Getting a little more sun, vitamin D may reduce overall cancer risk.
"So far, epidemiologic data for cancer argue for an overall positive role of sun-induced vitamin D," wrote the researchers, who were led by Johan Moan, Ph.D., of the department of radiation biology at the Institute for Cancer Research, Oslo, "There may be more beneficial than adverse effects of moderately increased sun exposure, even for total cancer mortality. This message should be addressed to populations at risk for vitamin D deficiency. Trends need to be closely monitored in the future."
Writing in the Proceedings of the National Academy of Sciences (2008;105:668-73), the researchers calculated the relative yield of vitamin D photosynthesis as a function of latitude with radiative transfer model and cylinder geometry for the human skin surface. At the same time, they gathered the age-adjusted cancer incidence and death rates from Australia, New Zealand, Sweden, Norway, Denmark, and the United Kingdom.
The researchers determined that the annual yield of vitamin D is 3.4 times larger below the equator than in the United Kingdom, and 4.8 times larger below the equator than in Scandinavia. "A crucial and as-yet-unanswered question is: Are there north-south gradients in sun exposure habits and in vitamin D intake?" the researchers asked.
When Dr. Moan and his associates looked at international data, they found "no significant gradient" in vitamin D status. This was surprising to them, because the incidence rates of the three major forms of skin cancer have been found to increase from Norway to Australia. Given that "the action spectrum of pre vitamin D photosynthesis and that of squamous cell carcinoma are similar, one should expect to find a vitamin D gradient," they wrote.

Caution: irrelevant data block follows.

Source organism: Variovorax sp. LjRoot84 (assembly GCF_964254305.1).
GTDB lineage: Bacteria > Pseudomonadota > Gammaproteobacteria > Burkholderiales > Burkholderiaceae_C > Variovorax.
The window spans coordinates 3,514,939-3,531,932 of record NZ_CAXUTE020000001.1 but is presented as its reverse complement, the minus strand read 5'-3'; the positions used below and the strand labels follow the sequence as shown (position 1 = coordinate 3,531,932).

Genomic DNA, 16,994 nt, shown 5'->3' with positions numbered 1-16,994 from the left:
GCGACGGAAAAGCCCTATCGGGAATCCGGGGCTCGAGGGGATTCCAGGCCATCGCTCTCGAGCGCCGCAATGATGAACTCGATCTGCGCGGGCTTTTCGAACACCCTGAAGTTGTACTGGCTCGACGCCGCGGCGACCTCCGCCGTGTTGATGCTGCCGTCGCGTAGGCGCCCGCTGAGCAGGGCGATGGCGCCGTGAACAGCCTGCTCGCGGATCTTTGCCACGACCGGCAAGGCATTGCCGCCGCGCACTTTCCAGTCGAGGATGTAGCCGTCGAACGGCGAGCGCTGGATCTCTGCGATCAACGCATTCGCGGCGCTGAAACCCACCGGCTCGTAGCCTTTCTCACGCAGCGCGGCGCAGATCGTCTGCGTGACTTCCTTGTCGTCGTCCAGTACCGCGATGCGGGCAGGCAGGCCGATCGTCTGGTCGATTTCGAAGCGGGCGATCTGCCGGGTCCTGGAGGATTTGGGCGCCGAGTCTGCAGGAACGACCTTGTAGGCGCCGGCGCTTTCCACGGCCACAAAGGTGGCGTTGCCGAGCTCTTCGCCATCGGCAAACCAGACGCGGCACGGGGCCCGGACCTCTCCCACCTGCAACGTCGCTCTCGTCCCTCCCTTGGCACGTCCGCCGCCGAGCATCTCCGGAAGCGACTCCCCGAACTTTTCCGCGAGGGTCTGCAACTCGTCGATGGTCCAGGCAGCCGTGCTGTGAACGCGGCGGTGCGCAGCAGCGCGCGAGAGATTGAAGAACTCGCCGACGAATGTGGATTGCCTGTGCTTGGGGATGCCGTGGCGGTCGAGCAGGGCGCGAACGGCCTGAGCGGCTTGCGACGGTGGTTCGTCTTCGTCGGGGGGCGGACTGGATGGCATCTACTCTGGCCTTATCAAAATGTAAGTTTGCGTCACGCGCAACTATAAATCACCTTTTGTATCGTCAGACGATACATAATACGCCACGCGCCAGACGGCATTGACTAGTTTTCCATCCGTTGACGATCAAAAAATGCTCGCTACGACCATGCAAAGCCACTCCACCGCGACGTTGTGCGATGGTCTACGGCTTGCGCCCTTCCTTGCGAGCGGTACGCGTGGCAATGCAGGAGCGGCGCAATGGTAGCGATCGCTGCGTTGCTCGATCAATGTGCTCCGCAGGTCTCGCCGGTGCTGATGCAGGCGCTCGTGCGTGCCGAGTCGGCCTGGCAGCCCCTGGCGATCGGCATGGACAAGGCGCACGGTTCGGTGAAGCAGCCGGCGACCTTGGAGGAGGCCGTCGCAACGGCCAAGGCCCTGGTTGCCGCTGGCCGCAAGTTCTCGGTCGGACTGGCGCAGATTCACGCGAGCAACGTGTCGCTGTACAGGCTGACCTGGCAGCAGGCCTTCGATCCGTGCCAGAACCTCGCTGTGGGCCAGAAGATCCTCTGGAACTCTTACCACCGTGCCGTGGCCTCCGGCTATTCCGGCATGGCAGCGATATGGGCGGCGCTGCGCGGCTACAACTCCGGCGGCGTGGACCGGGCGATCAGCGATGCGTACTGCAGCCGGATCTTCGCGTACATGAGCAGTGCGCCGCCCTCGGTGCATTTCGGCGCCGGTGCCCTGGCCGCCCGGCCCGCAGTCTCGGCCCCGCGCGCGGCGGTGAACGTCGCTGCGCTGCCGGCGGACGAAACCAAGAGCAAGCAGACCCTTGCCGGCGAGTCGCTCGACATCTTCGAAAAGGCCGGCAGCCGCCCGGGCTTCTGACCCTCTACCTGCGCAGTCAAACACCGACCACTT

The answer "may be found either in the pattern of sun exposure or in differences in vitamin D intake," they continued. But the most likely explanation is that serum measurements of vitamin D "are not standardized well enough for international or interlaboratorial comparisons."
Dr, Moan and his associates also observed that the incidence of major internal cancers increased from north to south. However, survival prognosis improved significantly from north to south latitude. "This finding indicates improved prognosis with decreasing latitude (i.e., with increasing UV exposure)," the researchers wrote. "We find it unlikely that cancer treatment is better in Australia than in the U.K."
The researchers concluded by noting that "in view of the supposedly long latency times for cancer manifestation, decades are needed for final evaluation of the impacts of the anti-sun campaigns with respect to melanoma incidence, cancer prognosis, and other possible positive or adverse health effects."
The study was funded by Sigval Bergesen D.Y. og hustru Nankis Foundation, The Research Foundation of the Norwegian Radiumhospital, and Helse-Sor Norway. The authors reported no conflicts of interest.
BY DOUG BRUNK
San Diego Bureau
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|Title Annotation:||Clinical Rounds|
|Publication:||OB GYN News|
|Date:||Mar 15, 2008|
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